Despite hopes that higher blood levels of vitamin D might reduce cancer risk, a large study finds no protective effect against non-Hodgkin lymphoma or cancer of the endometrium, esophagus, stomach, kidney, ovary, or pancreas. In this study, carried out by researchers from the National Cancer Institute (NCI), part of the National Institutes of Health, and many other research institutions, data based on blood samples originally drawn for 10 individual studies were combined to investigate whether people with high levels of vitamin D were less likely to develop these rarer cancers.

2 Responses to “Vitamin D Status is Not Associated with Risk for Less Common Cancers”

  • Terry H says:

    National Heart, Lung, and Blood Institute Funds Research to Improve Safety of Red Blood Cell Transfusions: The National Heart, Lung, and Blood Institute (NHLBI), part of the National Institutes of Health, is funding nine research grants to determine if the safety and efficacy of red blood cell transfusions vary depending on how long the cells have been stored.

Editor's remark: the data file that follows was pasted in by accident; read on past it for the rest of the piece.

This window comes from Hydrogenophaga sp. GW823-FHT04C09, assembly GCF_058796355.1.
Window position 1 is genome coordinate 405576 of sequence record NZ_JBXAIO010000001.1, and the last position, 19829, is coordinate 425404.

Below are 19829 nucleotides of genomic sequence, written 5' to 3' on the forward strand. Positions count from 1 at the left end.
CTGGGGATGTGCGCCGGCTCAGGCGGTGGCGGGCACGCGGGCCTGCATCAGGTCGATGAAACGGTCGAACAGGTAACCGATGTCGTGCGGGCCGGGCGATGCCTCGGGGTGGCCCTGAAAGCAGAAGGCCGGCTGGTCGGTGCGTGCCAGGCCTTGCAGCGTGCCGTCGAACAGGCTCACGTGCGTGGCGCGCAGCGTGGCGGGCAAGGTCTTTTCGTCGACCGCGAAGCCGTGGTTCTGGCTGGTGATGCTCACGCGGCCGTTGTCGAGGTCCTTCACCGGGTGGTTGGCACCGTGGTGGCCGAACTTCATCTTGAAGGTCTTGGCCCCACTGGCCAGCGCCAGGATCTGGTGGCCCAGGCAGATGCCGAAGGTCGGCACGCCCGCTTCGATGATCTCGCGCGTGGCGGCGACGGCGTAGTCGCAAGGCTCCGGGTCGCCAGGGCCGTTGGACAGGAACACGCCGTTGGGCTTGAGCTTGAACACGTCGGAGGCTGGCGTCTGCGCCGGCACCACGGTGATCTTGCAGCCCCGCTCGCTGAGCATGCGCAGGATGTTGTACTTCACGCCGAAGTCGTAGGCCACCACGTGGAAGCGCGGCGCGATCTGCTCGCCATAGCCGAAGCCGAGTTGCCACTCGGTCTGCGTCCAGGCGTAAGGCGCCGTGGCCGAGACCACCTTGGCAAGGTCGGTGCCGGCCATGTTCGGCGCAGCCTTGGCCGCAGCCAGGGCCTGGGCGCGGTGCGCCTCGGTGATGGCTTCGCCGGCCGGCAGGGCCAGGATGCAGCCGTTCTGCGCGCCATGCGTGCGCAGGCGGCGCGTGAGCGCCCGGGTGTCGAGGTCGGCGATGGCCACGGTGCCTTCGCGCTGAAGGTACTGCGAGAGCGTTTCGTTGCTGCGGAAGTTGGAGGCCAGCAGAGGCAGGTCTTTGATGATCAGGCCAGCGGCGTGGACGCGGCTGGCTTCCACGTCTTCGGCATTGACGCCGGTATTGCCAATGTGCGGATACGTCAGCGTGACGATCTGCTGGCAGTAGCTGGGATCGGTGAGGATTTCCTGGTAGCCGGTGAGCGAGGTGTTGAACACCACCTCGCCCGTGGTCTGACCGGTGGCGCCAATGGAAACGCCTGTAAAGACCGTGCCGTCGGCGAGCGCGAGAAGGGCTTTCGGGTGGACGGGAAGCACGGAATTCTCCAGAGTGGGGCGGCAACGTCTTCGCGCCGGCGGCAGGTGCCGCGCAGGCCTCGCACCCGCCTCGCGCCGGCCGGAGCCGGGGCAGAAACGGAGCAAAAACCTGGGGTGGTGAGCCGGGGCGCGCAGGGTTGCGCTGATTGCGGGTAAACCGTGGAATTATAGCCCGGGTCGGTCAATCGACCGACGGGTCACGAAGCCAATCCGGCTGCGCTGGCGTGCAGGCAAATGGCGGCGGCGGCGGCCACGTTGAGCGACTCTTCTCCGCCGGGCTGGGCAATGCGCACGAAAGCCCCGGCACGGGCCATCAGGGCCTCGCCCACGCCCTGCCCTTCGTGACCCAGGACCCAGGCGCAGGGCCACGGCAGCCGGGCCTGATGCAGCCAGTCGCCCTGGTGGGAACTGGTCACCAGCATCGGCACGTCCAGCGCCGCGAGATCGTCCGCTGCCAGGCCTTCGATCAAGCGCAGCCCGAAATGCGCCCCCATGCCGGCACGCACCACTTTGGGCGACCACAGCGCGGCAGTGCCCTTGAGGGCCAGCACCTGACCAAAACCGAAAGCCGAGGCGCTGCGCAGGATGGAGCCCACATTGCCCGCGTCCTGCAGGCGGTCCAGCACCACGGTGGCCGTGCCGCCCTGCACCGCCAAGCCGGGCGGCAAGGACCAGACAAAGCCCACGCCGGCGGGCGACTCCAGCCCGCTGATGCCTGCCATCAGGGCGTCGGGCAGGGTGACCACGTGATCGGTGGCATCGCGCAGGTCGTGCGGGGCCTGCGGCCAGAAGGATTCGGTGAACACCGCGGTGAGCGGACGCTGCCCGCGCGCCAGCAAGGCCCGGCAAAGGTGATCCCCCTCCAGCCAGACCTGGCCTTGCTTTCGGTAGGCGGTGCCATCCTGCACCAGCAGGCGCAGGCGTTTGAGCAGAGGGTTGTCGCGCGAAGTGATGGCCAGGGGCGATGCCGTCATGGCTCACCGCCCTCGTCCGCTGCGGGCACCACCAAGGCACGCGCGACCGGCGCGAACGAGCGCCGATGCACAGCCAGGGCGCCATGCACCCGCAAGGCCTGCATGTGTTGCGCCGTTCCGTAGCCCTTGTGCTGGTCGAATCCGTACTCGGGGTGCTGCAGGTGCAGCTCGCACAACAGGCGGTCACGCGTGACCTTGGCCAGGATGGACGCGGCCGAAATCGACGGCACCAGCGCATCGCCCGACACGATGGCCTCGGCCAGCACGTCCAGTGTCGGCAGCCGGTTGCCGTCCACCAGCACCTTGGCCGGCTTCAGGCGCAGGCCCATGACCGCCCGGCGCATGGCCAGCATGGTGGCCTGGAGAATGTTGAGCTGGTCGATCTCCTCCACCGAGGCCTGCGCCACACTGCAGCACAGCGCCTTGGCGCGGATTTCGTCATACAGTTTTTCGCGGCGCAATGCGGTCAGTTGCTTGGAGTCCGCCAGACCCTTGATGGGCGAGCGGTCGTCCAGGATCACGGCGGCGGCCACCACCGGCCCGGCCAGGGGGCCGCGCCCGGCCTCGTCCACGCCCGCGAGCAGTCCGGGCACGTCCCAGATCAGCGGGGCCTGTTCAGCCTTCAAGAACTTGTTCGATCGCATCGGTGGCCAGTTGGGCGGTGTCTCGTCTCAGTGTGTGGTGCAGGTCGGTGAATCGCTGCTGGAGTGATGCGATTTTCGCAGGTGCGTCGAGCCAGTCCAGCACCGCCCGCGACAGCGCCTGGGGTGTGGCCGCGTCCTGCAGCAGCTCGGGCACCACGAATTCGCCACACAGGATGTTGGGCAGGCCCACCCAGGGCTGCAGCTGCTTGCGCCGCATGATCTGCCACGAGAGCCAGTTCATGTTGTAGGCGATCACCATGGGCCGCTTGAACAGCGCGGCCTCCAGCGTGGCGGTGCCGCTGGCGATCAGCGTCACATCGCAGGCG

One of the grants supports the first large, multi-center, randomized clinical trial to compare outcomes in heart surgery patients who receive transfusions of red blood cells that have been stored for shorter or longer amounts of time. The other eight research grants provide about $3.9 million per year over four years to assess the safety and efficacy of red blood cell transfusions.

  • Baut says:

    New Videos Reveal How NIH Identifies the Most Promising Research Applications: The National Institutes of Health’s Center for Scientific Review (CSR) today released a new video to show new applicants and others how NIH assesses over 80,000 grant applications each year to help find those with the most merit.

    With the majority of NIH’s $31 billion budget supporting grants to researchers, these assessments help ensure investments lead to significant advances in science and health.

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